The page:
Powers also worked as a legal adviser for the Department of Defense on some cases at Guantánamo Bay from 2011 to 2013.
“The reason they’re unlawful combatants is because they don’t follow the rules of combat under the international rule of war,” Powers told Insider. “So they’re not entitled to the rights of prisoners of war.”
Unlike with regular prisoners of war, he said, the US “can hold them without bringing charges or anything like that until the end of hostilities.”
So because the US is still considered at war with Al Qaeda and its allies, the government does not need to charge the detainees and can continue to hold them under international law of war as long as the war is ongoing.
Cleared for transfer but still awaiting release
Since 2013, a panel of six government agencies, including the CIA and the FBI, has occasionally reviewed detainee cases and authorized people for release. Acting similarly to a parole board, the Periodic Review Board has already cleared several detainees since Biden took office.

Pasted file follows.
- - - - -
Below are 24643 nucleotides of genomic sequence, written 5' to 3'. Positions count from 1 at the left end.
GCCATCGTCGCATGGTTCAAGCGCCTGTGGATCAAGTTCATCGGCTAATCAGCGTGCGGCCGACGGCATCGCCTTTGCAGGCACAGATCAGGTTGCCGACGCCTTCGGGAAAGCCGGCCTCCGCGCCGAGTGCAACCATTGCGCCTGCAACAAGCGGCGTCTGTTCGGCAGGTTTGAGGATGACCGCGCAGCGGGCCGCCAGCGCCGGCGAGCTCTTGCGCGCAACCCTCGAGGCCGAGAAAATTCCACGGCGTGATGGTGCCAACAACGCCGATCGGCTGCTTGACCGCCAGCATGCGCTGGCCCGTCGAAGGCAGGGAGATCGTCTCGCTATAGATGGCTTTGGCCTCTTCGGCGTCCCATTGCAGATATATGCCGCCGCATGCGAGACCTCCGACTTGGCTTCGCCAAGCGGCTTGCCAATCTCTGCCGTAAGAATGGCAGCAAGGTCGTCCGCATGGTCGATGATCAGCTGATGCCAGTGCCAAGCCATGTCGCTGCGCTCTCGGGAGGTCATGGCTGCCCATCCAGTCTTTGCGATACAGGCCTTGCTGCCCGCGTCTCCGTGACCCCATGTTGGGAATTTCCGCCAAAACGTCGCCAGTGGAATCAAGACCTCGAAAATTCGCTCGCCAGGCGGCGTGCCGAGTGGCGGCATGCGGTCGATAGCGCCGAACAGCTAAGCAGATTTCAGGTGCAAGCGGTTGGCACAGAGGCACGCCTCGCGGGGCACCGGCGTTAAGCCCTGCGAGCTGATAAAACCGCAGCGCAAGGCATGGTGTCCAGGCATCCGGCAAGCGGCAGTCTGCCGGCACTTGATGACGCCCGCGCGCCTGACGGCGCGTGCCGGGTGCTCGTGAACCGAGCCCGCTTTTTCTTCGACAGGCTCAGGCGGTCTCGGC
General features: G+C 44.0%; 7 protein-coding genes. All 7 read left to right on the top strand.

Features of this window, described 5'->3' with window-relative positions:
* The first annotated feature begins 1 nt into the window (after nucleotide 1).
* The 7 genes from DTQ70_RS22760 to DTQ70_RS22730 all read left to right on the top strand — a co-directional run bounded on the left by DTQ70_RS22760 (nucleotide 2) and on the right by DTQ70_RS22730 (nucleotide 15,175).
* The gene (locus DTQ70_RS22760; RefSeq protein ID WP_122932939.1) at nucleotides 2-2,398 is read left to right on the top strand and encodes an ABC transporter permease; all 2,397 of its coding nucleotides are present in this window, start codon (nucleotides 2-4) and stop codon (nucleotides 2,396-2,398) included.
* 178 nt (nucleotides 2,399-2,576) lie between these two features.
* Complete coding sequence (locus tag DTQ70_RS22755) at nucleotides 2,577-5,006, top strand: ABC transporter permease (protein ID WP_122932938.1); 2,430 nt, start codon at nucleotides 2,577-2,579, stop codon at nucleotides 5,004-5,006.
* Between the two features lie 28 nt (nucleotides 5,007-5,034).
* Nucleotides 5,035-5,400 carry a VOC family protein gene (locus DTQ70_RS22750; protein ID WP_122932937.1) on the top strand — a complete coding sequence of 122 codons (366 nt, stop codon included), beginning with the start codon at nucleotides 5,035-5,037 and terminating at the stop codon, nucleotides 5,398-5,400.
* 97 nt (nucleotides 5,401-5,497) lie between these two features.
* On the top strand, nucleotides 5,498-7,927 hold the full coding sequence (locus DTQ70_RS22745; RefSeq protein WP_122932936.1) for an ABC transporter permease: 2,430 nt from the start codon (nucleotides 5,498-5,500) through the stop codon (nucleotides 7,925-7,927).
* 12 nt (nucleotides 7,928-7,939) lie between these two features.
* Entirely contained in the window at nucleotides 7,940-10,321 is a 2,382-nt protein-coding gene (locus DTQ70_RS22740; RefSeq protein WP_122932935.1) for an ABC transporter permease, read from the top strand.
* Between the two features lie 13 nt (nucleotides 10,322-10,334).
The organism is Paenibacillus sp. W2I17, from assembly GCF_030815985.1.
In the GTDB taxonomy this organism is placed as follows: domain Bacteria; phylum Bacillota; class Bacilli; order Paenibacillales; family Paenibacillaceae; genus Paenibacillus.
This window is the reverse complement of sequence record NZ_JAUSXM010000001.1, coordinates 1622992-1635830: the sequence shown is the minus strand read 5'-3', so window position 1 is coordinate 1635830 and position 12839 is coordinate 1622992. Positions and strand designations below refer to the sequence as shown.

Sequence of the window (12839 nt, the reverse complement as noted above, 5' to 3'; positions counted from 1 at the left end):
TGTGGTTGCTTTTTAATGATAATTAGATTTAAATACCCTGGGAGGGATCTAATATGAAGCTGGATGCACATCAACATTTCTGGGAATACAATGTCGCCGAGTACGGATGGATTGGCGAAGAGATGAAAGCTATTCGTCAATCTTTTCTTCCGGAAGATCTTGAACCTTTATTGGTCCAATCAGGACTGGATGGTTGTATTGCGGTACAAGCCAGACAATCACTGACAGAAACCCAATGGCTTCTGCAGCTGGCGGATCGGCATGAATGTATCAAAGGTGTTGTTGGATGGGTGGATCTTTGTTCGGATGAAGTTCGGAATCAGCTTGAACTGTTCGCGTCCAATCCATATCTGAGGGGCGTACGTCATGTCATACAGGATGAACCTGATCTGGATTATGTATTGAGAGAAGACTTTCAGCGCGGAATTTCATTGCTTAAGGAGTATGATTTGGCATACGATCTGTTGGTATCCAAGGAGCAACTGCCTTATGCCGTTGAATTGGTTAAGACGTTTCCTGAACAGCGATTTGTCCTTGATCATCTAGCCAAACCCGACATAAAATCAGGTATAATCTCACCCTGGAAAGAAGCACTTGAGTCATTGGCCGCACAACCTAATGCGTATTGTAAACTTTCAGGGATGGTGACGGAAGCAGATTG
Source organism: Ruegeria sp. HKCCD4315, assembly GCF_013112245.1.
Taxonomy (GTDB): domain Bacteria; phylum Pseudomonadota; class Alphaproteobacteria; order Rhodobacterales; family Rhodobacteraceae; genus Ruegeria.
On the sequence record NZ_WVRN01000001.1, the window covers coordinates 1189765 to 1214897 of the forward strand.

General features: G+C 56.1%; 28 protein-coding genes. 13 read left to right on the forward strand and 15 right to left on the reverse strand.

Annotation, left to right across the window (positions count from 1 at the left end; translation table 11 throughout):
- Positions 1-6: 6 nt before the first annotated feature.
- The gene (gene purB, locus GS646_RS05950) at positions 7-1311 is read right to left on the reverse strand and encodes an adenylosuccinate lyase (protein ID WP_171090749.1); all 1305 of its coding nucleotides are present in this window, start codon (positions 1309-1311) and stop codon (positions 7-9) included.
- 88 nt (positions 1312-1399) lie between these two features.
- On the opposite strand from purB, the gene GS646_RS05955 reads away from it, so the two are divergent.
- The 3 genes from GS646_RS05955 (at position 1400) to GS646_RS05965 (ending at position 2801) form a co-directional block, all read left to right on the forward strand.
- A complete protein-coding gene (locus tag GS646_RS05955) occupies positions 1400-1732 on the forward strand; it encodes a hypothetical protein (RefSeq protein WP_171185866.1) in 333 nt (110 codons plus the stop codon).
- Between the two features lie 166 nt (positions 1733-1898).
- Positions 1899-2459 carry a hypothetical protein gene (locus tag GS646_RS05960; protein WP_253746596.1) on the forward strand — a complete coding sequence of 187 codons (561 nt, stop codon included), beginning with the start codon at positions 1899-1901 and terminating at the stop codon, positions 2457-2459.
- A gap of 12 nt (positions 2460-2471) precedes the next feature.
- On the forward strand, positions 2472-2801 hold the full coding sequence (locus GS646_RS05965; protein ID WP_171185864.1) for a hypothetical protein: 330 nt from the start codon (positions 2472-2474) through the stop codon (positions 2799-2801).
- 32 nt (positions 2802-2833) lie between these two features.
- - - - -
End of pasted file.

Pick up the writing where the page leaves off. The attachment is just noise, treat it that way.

Of the 27 prisoners currently held without charges, 10 have been recommended for transfer, but even then their releases are delayed.
Upon release, detainees are typically sent to countries that have agreed to keep them under certain security arrangements required by the US. So before the releases can happen the US must come to a diplomatic agreement with another government that is willing to take them, be it the detainee’s home country or somewhere else entirely.
Secretary of State Antony Blinken told Congress in June the Biden administration is looking into appointing someone to work full-time on arranging the transfers and closing Guantánamo, The Times’ Carol Rosenberg reported.